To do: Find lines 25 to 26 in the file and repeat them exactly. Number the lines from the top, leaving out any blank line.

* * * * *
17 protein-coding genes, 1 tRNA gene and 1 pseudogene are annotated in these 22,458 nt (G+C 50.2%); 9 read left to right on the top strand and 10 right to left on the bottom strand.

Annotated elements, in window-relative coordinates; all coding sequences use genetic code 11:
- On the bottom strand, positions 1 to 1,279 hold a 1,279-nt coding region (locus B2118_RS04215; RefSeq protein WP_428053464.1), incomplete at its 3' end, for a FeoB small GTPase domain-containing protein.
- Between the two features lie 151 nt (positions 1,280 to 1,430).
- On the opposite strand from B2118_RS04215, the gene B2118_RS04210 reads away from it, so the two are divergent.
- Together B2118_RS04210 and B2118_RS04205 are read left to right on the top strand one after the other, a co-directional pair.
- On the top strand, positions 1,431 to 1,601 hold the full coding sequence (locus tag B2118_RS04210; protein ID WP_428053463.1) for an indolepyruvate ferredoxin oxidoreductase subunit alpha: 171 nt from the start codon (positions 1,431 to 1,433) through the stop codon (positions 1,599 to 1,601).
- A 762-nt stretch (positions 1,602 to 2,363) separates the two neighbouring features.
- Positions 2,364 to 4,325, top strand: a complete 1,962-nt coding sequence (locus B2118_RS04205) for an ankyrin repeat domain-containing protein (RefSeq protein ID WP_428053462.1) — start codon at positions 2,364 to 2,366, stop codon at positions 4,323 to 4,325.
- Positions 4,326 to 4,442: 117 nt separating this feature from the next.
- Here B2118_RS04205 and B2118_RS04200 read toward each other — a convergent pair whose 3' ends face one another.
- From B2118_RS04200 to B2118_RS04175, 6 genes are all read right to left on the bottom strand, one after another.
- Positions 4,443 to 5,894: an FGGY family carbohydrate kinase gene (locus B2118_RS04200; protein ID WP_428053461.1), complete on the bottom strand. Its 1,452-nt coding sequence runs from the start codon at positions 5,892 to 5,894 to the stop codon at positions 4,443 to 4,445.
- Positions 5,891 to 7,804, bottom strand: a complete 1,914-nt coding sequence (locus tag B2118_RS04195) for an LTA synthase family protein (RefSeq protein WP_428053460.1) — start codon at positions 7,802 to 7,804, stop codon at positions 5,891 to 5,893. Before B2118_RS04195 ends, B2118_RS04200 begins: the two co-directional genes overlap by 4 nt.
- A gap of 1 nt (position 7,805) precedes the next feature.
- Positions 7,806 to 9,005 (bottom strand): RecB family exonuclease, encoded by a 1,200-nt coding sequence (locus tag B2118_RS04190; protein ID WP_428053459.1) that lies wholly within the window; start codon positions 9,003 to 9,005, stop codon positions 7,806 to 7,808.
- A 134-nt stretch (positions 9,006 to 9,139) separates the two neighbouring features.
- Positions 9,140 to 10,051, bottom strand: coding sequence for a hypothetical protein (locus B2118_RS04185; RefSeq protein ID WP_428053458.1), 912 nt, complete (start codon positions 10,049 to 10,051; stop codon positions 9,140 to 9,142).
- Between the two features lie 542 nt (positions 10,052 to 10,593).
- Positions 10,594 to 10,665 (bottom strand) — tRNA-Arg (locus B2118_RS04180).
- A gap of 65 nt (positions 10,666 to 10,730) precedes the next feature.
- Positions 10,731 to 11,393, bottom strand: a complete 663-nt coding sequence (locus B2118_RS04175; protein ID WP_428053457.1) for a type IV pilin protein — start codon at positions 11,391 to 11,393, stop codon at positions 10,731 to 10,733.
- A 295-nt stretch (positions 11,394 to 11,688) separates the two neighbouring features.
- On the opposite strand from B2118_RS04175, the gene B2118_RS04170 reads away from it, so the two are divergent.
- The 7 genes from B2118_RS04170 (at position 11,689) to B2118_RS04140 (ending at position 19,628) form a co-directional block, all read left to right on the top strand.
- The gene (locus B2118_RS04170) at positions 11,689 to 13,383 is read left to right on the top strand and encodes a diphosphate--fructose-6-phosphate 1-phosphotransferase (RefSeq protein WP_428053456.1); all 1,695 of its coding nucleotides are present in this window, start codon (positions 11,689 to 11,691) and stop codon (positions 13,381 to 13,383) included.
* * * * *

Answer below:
- The 7 genes from B2118_RS04170 (at position 11,689) to B2118_RS04140 (ending at position 19,628) form a co-directional block, all read left to right on the top strand.
- The gene (locus B2118_RS04170) at positions 11,689 to 13,383 is read left to right on the top strand and encodes a diphosphate--fructose-6-phosphate 1-phosphotransferase (RefSeq protein WP_428053456.1); all 1,695 of its coding nucleotides are present in this window, start codon (positions 11,689 to 11,691) and stop codon (positions 13,381 to 13,383) included.